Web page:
Workers packed into the crowded Logan International Airport in Boston on Wednesday, June 15, where SEIU Local 32BJ brought together a large swathe of minimum-wage employees who often go unseen to hurried travelers. Baggage handlers, cabin cleaning staff and others who go through contracting companies were rallying together under an organizing banner with a history of struggle dating back 30 years.
While the Fight for $15 raises headlines and wages across the United States, June 15 saw a national day of action in cities around the country for the annual anniversary of the Justice for Janitors campaign. For SEIU Local 32BJ, which handles 155,000 property service workers along the East Coast from New Hampshire to Florida, this was a chance to reclaim the history of a campaign that did the unthinkable in the early 1990s.
“It has become a symbol for how labor unions and workers, working together and exercising their power, can establish standards in all sorts of industries,” said Eugenio Villasante, regional communications manager for SEIU Local 32BJ.
The rally brought together traditionally employed janitors with other airport workers who have been fighting for years to organize a union in their own workplace. Just as with other low-wage positions that were thought to be beyond the scope of unionization, the Justice for Janitors campaign is a reminder of what is possible through strong public campaigns that organize the community as a show of solidarity. With SEIU’s Raise America campaign, which looks to raise the standards for union janitors across the country, the Justice for Janitors legacy holds critical lessons for how public campaigns win concessions.
¡Sí se puede!
Although the earliest planning for the campaign can be traced back as far as 1986, Justice for Janitors came to life in Los Angeles in 1990. Grounds-care, cleaning and some maintenance workers were brought under the larger “janitorial” umbrella, as the average janitorial wage in Los Angeles had shrunk to an average of $4.50 per hour in 1986 through a combination of subcontracting and non-union competition. They went on strike in 1990, drawing on huge community and labor support, a staple SEIU tactic, and won a base raise of 22 percent over the next 36 months.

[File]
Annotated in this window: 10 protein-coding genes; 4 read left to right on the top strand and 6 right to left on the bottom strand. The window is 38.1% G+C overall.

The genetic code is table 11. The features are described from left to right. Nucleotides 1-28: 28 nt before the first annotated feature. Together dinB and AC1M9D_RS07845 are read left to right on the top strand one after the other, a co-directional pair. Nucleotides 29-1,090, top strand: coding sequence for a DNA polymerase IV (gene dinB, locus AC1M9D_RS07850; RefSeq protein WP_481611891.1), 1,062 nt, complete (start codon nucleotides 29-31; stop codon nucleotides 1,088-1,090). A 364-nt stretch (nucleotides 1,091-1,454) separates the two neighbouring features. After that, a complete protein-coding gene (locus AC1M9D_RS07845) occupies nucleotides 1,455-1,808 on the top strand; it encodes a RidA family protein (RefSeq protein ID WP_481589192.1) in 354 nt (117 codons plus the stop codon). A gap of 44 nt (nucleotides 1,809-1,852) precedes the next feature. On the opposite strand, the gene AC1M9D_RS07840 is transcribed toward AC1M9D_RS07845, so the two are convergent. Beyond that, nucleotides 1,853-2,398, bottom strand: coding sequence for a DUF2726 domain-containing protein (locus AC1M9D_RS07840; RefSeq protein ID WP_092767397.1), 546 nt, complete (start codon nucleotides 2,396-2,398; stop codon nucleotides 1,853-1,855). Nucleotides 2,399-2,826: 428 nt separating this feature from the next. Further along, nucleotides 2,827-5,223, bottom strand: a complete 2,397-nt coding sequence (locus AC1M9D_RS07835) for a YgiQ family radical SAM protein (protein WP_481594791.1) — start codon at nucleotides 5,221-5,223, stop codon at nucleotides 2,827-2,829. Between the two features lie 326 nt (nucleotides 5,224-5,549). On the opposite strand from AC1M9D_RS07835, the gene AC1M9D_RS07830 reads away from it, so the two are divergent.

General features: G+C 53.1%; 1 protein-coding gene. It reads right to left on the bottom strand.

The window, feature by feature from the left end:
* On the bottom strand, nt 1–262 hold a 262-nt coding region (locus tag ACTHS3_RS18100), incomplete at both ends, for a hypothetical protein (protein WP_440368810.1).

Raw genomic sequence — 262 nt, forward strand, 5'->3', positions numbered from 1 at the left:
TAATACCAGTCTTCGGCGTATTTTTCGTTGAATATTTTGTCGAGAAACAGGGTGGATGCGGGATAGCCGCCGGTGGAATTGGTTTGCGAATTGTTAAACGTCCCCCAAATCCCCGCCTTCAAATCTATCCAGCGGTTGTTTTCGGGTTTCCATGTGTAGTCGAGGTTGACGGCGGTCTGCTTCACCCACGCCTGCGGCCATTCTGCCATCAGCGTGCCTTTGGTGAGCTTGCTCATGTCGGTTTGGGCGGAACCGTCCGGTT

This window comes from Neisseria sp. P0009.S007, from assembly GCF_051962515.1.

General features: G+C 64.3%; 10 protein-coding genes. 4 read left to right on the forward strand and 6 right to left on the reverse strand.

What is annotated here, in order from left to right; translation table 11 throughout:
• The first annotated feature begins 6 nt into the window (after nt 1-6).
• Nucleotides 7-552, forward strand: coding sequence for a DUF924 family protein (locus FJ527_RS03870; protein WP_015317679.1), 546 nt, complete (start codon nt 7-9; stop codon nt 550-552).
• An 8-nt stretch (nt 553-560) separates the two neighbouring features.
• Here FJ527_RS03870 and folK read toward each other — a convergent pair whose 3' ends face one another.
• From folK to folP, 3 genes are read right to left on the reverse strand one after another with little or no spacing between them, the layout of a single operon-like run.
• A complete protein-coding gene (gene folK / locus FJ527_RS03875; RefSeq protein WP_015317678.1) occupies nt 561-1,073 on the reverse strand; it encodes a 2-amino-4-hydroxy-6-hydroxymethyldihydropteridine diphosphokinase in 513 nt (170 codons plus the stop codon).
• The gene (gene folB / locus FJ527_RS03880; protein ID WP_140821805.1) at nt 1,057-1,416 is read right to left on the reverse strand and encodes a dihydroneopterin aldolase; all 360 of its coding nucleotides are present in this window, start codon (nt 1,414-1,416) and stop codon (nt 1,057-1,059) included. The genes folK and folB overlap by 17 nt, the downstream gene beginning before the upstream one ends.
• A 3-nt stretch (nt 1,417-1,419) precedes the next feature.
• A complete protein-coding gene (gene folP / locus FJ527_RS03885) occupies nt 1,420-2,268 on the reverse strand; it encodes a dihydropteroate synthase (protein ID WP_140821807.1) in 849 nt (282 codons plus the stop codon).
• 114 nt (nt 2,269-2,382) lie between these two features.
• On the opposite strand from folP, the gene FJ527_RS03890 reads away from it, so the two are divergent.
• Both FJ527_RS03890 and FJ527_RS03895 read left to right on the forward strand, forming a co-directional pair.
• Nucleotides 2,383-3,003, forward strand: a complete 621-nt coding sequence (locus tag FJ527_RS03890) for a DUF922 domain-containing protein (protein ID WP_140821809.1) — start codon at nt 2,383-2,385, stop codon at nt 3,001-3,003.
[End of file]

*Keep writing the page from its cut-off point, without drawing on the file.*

This led to a wave of janitorial organizing, with SEIU winning massive victories over the coming years, culminating in the nationwide campaign of 100,000 janitorial staff in 2000. At the same time, student organizers with the University Students Against Sweatshops project used the Justice for Janitors banner for their own Campus Worker Solidarity campaign to support janitorial staff organizing against their replacement by non-union contractors. Despite this momentum, the janitors soon entered an incredibly challenging organizing terrain — specifically the 2005 organizing drive in Houston, where they took on the five biggest Texas custodial contracting companies inside of the anti-union political climate of the South. At this point, the janitors were making an average of $5.25 per hour, about a quarter of what the same positions made in New York City. After they fielded dozens of arrests, a large 5,300-worker unit of primarily Latino female staff won massive victories like health insurance and an almost $2.50 raise from the contractors.
The legacy of the campaign has continued as a cultural signifier for the ongoing need to organize janitorial positions, which are often socially maligned and associated with Latino and undocumented work. In recent years, the campaign has drawn heavily on the Fight for $15, focusing on fast food workers in New York City. SEIU now represents more than 225,000 janitors in the United States — with California remaining a leader, given its more than 20,000 represented workers.